On 12/5/2013 1:04 PM, Zeit Geist wrote: > On Thursday, December 5, 2013 12:49:37 AM UTC-7, fom wrote: > >> No. It also uses the fact that the listing may be >> >> arbitrarily given, >> >> http://en.wikipedia.org/wiki/Algorithmically_random_sequence#Interpretations_of_the_definitions > > Be careful here, the "arbitrarily chose" sequence does Not need to be a "random" sequence. > It is just a sequence of Real Numbers who only properties is that it IS a sequence of Real Numbers that "supposedly" contains all Real Numbers. > > We are randomly choosing a Real Number Sequence, and Not choosing a Sequence whose elements are in a random distribution. >
These sequences are not random. They are random in relation to constructive methods.
WM's ( and Herc's ) idea that the given sequence can be "conditioned" in some manner that restricts the sequence to constructive mathematics can only apply to a set of measure zero.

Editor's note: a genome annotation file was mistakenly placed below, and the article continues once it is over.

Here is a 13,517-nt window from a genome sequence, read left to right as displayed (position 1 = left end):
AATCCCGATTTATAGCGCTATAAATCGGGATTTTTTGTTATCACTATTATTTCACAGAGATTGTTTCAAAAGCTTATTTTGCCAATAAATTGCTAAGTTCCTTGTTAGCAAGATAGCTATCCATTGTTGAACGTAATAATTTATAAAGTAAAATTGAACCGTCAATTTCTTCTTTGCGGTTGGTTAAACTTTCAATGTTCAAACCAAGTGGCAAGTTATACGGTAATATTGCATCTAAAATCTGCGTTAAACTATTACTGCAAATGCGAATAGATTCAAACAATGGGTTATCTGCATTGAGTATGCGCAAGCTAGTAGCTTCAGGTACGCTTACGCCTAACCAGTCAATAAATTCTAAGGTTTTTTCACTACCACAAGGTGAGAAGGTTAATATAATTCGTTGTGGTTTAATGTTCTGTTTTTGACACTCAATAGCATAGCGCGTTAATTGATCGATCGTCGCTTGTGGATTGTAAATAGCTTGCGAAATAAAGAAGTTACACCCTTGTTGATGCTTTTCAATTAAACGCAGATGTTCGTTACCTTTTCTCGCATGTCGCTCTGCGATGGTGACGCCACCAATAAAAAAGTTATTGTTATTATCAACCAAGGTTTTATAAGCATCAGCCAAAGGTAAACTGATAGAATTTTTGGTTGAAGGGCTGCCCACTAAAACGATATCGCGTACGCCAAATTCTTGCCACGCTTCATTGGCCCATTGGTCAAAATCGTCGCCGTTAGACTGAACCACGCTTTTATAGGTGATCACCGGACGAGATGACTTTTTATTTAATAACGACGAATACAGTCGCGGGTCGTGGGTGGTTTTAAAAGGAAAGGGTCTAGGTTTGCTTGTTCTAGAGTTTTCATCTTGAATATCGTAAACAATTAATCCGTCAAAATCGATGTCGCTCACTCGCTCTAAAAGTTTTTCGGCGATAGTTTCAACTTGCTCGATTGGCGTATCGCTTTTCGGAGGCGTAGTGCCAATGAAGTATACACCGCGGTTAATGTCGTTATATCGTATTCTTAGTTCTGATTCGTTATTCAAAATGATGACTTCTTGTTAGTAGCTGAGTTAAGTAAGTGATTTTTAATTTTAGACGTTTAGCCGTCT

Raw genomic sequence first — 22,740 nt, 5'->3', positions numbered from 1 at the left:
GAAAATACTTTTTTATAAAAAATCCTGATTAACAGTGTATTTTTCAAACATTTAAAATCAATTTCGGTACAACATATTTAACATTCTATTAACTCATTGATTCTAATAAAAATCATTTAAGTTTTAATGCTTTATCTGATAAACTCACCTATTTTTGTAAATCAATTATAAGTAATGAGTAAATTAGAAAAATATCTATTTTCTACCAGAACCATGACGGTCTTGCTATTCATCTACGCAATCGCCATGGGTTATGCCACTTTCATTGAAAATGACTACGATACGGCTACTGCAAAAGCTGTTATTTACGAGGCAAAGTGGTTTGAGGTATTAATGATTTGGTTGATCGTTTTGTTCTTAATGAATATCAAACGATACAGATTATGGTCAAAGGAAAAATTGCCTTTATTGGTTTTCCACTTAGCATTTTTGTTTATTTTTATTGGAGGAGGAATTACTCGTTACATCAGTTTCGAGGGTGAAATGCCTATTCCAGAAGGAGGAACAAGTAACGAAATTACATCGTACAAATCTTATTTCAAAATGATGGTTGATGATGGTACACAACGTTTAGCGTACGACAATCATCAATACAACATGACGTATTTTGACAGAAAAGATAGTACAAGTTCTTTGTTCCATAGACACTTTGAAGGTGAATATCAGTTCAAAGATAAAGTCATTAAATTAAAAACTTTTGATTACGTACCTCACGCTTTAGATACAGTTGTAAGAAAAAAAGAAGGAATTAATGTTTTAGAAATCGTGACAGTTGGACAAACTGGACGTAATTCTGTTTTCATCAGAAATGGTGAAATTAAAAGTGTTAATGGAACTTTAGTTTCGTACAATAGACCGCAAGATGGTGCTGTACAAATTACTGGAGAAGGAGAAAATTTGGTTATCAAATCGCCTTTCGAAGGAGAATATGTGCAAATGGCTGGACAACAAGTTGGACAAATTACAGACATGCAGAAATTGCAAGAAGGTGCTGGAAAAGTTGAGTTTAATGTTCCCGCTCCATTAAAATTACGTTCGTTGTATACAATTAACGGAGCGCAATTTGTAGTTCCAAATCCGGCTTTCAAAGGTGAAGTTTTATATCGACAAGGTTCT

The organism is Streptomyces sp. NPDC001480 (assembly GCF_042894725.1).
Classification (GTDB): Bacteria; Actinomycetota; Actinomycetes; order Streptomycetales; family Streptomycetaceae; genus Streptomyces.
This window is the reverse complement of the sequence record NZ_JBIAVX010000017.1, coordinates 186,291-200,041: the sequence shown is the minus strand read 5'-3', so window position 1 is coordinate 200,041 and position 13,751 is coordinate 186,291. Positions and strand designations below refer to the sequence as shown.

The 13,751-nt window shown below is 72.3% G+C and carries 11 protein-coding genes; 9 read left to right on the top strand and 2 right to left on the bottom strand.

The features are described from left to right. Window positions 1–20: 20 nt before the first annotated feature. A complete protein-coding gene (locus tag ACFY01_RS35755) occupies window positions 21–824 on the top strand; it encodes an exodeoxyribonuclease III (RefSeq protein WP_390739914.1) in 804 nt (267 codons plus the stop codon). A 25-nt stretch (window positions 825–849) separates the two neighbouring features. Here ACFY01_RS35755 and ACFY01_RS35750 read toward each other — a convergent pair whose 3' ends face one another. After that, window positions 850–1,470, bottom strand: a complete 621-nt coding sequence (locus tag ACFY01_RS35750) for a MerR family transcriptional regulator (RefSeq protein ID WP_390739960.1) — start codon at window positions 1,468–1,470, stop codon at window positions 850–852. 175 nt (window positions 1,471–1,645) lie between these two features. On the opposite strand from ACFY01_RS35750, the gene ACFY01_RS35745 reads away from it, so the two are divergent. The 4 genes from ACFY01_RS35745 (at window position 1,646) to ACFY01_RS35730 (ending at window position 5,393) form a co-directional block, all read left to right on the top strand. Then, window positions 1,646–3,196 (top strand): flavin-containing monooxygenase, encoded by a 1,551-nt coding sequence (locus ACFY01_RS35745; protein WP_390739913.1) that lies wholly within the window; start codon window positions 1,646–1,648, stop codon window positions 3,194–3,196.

The arbitrariness of the given sequence precludes one from being able to apply epistemic reasoning.
Where WM is probably correct is that if the notion of "given sequence" is epistemically bound in the first place and if one does not admit a completed infinity, then one is given a sequence in that set of measure zero and one cannot implement the Cantor diagonal.
Unfortunately, I do not know enough about the formalism to know if that can be made rigorous.
The counter-argument is that the epistemically bound sequence cannot be completed by virtue of rejection of a completed infinity. Hence, what is given is either plural or vague.
But, that argument carries no weight for someone who accepts the syntactic grounding of numbers as strokes in an alphabet. All notions of identity resolve to syntactic stipulations and, in the final analysis, to inscriptional identity based upon the shape of letters in the constructive alphabets.